Presentation on theme: "Energy Transfer in the Atmosphere. A. Some energy from the Sun is reflected back into space, some is absorbed by the atmospshere, and some is absorbed."— Presentation transcript:
B. Heat —energy that flows from an object with a higher temperature to one with a lower temperature 1. Radiation —energy transferred in rays or waves 2. Conduction —transfer of energy when molecules bump into each other by contact
3. Convection —transfer of heat by the flow of a material a. Molecules move closer together, making the air more dense, and air pressure rises. b. Cold air sinks, pushing up warm air, which then cools and sinks, pushing up more warm air.
C. The water cycle—water moves back and forth between Earth’s atmosphere and surface 1. Energy from the Sun causes water to evaporate from the hydrosphere, and rise as vapor.
2. Water vapor in the atmosphere can cool and return to liquid form through condensation. a. When water vapor condenses, clouds of tiny water droplets may form. b. Water droplets collide to form larger drops.
3. As water drops grow, they fall back to Earth as precipitation.
D. Earth’s atmosphere is unique—it holds just the right amount of the Sun’s energy to support life
A. Wind is the movement of air from an area of high pressure to an area of lower pressure. 1. Different areas of Earth receive different amounts of the Sun’s radiation. a. The equator’s warm air, being less dense, is pushed upward by denser, colder air. b. The pole’s cold air, being more dense, sinks and moves along Earth’s surface.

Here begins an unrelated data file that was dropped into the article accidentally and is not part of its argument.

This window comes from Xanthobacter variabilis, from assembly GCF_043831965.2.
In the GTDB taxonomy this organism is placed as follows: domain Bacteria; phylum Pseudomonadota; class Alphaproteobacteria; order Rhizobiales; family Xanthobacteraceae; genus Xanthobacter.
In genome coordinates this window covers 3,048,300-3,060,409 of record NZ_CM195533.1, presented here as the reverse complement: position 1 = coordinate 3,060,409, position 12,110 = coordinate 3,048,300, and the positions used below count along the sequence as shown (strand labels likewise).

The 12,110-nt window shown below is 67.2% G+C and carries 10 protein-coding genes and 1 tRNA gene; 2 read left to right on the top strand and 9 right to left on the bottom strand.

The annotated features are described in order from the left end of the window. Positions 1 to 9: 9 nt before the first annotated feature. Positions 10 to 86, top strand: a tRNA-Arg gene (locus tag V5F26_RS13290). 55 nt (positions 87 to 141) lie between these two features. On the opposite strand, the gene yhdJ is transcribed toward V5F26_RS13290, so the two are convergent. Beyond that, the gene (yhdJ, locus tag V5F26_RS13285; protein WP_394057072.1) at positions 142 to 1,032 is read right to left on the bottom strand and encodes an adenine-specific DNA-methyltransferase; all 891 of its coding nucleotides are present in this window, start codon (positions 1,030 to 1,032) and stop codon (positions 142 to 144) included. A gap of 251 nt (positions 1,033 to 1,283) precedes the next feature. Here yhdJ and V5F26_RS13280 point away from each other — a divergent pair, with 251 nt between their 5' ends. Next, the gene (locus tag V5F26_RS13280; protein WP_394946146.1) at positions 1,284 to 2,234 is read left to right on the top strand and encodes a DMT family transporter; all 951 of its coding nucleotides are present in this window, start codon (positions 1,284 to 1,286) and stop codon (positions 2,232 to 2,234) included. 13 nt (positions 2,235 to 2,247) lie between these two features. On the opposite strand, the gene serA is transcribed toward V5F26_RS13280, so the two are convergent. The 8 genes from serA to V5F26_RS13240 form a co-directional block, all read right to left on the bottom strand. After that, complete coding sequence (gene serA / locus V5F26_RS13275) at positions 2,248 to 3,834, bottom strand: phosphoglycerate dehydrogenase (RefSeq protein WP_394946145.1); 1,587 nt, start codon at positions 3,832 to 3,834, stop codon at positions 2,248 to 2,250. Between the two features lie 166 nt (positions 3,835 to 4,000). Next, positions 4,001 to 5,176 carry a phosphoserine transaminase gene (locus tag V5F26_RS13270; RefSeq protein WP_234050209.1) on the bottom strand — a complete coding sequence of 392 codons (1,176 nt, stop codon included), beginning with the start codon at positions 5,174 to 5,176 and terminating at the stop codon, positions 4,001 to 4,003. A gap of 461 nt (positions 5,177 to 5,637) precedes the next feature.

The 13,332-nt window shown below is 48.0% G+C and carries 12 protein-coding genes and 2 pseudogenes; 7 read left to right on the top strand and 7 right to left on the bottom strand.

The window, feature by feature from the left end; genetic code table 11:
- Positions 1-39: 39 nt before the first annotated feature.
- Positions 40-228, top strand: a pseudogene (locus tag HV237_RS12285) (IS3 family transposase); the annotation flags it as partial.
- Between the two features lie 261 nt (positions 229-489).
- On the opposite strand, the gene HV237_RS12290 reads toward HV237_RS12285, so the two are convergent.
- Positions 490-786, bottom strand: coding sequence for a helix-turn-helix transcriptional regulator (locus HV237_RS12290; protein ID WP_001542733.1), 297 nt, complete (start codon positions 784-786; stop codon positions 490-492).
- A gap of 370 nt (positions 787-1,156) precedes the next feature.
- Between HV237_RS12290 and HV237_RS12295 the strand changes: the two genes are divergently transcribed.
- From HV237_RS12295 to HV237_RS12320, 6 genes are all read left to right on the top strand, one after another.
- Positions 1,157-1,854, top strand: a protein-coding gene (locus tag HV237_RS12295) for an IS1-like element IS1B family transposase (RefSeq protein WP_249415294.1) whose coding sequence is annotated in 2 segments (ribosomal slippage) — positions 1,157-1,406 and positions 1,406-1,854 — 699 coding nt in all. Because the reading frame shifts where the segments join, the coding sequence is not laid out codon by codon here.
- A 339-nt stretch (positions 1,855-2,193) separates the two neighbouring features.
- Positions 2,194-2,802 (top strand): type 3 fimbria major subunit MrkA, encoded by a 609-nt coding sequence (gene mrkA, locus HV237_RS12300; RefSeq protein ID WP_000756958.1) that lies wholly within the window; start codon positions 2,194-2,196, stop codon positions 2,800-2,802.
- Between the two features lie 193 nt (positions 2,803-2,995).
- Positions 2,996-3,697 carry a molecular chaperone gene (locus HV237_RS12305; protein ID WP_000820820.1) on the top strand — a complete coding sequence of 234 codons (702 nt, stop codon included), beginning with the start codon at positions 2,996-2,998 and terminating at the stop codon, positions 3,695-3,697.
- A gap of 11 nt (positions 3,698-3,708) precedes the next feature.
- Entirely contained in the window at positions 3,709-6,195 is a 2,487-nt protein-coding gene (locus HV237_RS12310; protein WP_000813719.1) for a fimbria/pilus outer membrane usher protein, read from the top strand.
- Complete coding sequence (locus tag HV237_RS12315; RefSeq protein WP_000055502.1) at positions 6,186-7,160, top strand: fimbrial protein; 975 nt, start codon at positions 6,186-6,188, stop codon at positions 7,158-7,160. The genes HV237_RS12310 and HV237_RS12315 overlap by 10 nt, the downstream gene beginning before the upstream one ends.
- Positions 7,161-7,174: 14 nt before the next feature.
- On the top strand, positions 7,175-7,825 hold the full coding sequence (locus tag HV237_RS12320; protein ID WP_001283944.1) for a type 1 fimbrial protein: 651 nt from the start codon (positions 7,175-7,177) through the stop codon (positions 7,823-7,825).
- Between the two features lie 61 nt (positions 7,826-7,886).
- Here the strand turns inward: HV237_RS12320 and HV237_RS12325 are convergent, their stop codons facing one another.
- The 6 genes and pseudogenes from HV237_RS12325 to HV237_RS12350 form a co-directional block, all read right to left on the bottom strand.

2. The Coriolis effect—rotation of the Earth causes moving air and water to shift to the right, north of the equator, and to the left, south of the equator
B. Global winds—wind patterns, caused by convection currents combined with the Coriolis effect, affect the world’s weather
1. Near the equator, very little wind and daily rain patterns called the doldrums 2. Surface winds a.Between the equator and 30˚ latitude (north and south) are steady trade winds, blowing to the west. b. Between 30˚ and 60˚ latitude (north and south) the prevailing westerlies blow to the east, in the opposite direction of the trade winds.
c. Polar easterlies blow from northeast to southwest near the north pole and from southeast to northwest near the south pole. 3. Upper troposphere— narrow belts of strong winds called jet streams a. Jet stream moves faster in the winter. b. Moves storm systems across the country.
C. Local wind systems— affect local weather 1. Sea breezes—a convection current blows wind from the cooler sea toward warmer land during the day 2. Land breezes—at night, air moves off the land toward the water as the land cools more rapidly than the water
Region Belt or Boundary Atmospheric Pressure Description EquatorialDoldrumsLow Light winds, high precipitation 5-30 o Trade winds-- Strong steady winds from the east 30 o Horse latitudes High Light variable winds, dry clear weather ; low precipitation; major deserts 30-60 o Westerlies-- Winds from west; Influence US weather 60 o Polar FrontLow Variable winds; stormy cloudy all year 60-90 o Polar Easterlies -- Cold dry winds from the east PolesHigh Variable winds. Clear, dry all year Wind Belts and Boundaries